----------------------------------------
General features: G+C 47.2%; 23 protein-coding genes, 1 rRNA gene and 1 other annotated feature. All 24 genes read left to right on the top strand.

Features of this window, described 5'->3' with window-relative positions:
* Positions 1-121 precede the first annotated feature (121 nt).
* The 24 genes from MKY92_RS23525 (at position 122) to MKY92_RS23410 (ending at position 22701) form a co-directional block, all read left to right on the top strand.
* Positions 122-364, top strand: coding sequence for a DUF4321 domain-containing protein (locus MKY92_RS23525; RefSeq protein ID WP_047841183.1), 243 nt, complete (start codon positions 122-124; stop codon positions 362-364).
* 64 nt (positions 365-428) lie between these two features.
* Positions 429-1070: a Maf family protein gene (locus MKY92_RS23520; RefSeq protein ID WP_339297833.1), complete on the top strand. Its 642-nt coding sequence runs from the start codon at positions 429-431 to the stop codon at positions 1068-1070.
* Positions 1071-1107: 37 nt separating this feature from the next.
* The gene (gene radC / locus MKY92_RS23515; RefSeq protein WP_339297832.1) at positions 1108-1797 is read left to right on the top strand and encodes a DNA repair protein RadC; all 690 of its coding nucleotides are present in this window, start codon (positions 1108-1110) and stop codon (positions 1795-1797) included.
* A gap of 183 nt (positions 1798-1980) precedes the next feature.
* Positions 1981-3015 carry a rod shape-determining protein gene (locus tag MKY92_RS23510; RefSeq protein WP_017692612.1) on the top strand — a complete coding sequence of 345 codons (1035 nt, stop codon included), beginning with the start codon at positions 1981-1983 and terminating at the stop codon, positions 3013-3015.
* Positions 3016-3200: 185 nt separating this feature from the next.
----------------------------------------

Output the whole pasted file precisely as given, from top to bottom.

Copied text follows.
General features: G+C 47.2%; 23 protein-coding genes, 1 rRNA gene and 1 other annotated feature. All 24 genes read left to right on the top strand.

Features of this window, described 5'->3' with window-relative positions:
* Positions 1-121 precede the first annotated feature (121 nt).
* The 24 genes from MKY92_RS23525 (at position 122) to MKY92_RS23410 (ending at position 22701) form a co-directional block, all read left to right on the top strand.
* Positions 122-364, top strand: coding sequence for a DUF4321 domain-containing protein (locus MKY92_RS23525; RefSeq protein ID WP_047841183.1), 243 nt, complete (start codon positions 122-124; stop codon positions 362-364).
* 64 nt (positions 365-428) lie between these two features.
* Positions 429-1070: a Maf family protein gene (locus MKY92_RS23520; RefSeq protein ID WP_339297833.1), complete on the top strand. Its 642-nt coding sequence runs from the start codon at positions 429-431 to the stop codon at positions 1068-1070.
* Positions 1071-1107: 37 nt separating this feature from the next.
* The gene (gene radC / locus MKY92_RS23515; RefSeq protein WP_339297832.1) at positions 1108-1797 is read left to right on the top strand and encodes a DNA repair protein RadC; all 690 of its coding nucleotides are present in this window, start codon (positions 1108-1110) and stop codon (positions 1795-1797) included.
* A gap of 183 nt (positions 1798-1980) precedes the next feature.
* Positions 1981-3015 carry a rod shape-determining protein gene (locus tag MKY92_RS23510; RefSeq protein WP_017692612.1) on the top strand — a complete coding sequence of 345 codons (1035 nt, stop codon included), beginning with the start codon at positions 1981-1983 and terminating at the stop codon, positions 3013-3015.
* Positions 3016-3200: 185 nt separating this feature from the next.